Escort Passport 9500ix: GPS vs. Conventional Radar Detector Technology
"What's the best radar detector, the Escort Passport 9500ix or the Escort RedLIne?" is a question I field on a daily basis. And I always answer, "It depends."
These two radar detectors have very different missions in life. So the choice depends on a host of variables, not least of which are the driver's desire for industry-best radar detection range, his tolerance for false alarms and if there's an interest in combatting red light and speed cameras.
But try explaining the differences to a neophyte. The recently introduced GPS-enabled radar detector is one of the least-understood pieces of mobile electronics I've seen in years. Mention GPS in the same breath as radar detector and confusion often reigns. Mobile GPS-based navigation systems have become so ubiquitous that many assume that GPS in a radar detector must likewise be used to assist the wayward. Not so.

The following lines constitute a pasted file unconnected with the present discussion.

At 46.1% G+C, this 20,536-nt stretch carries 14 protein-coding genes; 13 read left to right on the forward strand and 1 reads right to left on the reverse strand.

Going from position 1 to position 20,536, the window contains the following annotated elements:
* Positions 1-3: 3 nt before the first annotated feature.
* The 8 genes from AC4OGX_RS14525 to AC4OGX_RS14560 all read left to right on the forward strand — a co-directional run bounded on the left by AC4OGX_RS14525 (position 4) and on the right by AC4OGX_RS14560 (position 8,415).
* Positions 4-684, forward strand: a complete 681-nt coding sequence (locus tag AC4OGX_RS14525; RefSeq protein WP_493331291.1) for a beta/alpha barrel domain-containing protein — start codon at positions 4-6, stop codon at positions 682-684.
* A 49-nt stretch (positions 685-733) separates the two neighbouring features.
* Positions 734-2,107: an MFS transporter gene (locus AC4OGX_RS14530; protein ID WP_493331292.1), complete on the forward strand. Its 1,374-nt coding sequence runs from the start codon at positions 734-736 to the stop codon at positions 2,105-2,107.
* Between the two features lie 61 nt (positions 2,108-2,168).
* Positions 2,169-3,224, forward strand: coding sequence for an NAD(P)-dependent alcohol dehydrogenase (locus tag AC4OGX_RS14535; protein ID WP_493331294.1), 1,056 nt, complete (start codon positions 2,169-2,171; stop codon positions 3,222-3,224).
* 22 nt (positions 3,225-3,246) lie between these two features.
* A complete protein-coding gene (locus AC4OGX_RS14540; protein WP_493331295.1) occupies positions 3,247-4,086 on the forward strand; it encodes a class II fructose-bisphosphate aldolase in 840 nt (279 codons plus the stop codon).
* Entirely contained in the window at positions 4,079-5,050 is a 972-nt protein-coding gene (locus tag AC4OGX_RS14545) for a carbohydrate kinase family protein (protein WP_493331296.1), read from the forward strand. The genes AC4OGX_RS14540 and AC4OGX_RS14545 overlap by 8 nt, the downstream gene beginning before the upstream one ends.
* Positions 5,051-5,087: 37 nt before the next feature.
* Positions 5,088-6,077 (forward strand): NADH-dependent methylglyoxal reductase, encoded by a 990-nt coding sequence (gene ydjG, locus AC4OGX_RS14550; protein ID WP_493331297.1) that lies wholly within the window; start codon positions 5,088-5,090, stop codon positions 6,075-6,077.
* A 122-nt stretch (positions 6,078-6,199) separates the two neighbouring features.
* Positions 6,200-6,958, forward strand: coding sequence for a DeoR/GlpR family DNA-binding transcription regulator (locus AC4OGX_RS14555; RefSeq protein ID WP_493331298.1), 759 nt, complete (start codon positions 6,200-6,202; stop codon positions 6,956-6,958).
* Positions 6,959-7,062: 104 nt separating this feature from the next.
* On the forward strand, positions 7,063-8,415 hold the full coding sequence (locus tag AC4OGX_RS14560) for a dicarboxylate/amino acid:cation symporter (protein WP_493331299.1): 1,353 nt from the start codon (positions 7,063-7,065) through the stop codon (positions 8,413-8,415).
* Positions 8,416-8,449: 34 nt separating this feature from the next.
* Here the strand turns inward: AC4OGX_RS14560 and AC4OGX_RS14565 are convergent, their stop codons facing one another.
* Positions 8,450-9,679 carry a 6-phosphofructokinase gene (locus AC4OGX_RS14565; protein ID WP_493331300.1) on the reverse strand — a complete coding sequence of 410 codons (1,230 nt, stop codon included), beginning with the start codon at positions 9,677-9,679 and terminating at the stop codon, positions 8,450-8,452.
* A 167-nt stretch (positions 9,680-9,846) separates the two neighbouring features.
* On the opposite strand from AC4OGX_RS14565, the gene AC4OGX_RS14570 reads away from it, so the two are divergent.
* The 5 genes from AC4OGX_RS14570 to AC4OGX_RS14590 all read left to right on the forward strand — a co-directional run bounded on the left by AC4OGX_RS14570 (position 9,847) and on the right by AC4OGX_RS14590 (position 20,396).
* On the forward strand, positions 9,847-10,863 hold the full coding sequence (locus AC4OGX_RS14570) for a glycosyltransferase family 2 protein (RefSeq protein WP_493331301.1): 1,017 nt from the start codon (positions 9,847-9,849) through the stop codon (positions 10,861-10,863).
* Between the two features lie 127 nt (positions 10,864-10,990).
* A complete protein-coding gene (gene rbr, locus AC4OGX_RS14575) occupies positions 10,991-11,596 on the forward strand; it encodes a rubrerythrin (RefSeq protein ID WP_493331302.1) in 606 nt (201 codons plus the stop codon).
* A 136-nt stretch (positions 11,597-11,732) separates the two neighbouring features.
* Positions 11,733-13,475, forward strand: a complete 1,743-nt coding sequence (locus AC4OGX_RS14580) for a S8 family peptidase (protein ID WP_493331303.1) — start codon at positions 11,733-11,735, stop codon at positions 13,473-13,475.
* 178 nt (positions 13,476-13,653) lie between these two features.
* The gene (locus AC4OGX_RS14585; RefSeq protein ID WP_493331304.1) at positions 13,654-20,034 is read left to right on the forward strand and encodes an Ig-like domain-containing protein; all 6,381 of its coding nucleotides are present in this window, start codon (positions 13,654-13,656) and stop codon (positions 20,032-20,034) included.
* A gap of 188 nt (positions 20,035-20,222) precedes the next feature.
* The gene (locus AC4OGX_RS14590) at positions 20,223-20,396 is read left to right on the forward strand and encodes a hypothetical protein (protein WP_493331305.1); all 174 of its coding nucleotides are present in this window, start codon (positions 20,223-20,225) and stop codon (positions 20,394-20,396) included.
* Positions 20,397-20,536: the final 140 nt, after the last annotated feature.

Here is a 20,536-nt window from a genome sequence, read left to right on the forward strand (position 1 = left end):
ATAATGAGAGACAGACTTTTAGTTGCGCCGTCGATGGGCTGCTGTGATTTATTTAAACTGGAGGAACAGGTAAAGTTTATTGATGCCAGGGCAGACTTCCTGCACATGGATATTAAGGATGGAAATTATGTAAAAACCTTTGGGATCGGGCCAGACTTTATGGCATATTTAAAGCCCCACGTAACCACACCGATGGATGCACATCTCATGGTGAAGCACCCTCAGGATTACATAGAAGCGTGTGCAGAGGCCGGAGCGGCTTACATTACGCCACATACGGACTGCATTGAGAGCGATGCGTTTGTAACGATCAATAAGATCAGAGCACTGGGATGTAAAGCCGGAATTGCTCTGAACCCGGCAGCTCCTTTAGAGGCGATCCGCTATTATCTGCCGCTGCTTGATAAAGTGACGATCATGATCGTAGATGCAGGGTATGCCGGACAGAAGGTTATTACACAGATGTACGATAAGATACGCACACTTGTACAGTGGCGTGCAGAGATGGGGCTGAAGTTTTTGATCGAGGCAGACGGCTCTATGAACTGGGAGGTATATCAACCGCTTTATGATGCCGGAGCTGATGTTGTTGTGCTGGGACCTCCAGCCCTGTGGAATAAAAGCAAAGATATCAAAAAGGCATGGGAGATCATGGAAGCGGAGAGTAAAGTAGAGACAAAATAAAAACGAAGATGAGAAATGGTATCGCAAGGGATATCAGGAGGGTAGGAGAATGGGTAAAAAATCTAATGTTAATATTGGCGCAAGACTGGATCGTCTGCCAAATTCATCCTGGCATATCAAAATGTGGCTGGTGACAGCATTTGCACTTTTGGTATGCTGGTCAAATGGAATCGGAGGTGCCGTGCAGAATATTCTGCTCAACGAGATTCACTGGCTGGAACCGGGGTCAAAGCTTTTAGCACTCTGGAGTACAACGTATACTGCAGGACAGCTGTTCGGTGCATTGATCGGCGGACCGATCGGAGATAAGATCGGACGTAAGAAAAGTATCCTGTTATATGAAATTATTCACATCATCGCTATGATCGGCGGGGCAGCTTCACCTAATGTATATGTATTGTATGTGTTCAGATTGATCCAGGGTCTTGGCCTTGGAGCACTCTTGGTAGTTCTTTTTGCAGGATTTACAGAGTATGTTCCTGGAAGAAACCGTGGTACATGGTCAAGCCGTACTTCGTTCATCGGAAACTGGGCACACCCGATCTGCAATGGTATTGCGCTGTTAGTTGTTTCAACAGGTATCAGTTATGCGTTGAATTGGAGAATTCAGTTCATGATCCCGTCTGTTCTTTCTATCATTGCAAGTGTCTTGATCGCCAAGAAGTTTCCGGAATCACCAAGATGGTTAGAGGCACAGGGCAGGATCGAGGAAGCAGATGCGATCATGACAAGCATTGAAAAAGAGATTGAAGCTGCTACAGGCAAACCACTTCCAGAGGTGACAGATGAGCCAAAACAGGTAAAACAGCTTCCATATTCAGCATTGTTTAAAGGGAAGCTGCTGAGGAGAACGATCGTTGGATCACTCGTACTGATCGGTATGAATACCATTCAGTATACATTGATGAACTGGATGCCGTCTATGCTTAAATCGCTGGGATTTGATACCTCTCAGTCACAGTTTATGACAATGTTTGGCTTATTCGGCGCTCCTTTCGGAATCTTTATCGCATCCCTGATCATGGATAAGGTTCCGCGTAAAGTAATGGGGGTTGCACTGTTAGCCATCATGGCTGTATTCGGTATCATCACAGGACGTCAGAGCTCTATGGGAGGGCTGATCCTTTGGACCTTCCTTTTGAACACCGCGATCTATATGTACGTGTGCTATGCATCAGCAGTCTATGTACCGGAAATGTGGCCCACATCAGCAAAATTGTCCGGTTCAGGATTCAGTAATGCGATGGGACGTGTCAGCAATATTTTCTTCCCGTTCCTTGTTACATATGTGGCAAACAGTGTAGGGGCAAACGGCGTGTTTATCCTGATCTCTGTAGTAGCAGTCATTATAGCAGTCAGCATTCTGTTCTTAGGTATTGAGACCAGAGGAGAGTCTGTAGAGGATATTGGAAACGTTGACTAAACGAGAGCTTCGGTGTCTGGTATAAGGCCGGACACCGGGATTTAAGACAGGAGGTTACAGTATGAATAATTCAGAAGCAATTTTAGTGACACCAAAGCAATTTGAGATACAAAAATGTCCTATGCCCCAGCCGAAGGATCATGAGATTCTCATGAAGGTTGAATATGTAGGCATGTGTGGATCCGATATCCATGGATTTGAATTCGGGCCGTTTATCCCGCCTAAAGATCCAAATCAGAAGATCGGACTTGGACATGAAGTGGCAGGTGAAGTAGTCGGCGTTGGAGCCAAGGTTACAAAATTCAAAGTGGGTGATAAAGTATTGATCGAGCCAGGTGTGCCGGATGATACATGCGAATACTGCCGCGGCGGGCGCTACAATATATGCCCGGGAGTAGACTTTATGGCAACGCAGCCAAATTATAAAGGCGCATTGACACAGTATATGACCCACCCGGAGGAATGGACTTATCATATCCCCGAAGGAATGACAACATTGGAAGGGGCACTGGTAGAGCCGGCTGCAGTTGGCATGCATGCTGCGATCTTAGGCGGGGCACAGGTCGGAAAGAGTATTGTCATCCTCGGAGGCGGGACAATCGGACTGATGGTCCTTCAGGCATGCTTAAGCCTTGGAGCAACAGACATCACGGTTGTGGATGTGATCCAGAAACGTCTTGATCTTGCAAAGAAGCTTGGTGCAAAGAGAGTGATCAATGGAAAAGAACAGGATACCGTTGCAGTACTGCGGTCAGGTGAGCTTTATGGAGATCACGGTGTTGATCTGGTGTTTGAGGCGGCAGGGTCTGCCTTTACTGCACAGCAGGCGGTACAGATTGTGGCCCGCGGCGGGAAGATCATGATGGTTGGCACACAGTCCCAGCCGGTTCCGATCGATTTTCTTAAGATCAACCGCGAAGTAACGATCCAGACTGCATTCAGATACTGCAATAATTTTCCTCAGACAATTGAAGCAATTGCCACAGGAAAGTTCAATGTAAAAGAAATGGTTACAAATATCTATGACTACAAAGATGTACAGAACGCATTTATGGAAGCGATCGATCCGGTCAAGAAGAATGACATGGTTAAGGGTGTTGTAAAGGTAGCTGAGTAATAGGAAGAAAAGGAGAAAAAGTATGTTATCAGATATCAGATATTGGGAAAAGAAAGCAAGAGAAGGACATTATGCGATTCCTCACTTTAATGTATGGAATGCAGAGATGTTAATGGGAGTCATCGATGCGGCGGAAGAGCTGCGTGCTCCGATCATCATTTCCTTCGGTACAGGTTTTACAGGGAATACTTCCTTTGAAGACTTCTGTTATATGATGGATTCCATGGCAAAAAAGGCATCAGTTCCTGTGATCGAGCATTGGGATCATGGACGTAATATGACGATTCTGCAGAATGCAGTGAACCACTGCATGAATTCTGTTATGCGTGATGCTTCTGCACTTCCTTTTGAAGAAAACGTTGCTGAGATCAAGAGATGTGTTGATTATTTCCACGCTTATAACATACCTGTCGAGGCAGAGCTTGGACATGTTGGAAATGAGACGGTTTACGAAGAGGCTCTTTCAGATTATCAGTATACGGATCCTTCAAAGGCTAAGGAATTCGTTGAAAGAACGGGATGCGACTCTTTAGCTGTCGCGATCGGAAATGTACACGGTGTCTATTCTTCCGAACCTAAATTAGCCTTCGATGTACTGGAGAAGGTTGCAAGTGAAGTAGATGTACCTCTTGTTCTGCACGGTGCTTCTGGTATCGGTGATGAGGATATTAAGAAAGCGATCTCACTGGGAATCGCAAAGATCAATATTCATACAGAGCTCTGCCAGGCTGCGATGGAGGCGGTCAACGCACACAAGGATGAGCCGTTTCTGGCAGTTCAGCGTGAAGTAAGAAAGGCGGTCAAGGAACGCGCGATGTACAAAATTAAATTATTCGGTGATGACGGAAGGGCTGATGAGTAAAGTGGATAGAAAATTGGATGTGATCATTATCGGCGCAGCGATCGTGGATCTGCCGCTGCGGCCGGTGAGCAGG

GPS lends it the ability to ferret out photo enforcement cameras but more important, GPS is used to limit false alarms. So why is this a big deal? Having driven with and field-tested GPS-enabled detectors since they arrived in 2007, the behavioral differences between conventional detectors, Escort RedLine included, and their GPS-enabled cousins is striking.
But most haven't had the luxury of conducting years-long, side-by-side comparisons of the two technologies. And I've been geting a bit weary of describing the differences. So I did what any proper resident of the 21st-century does to demonstrate a point: I made a video. Check it out and hopefully the differences between the conventional-tech and the GPS radar detector will become clear.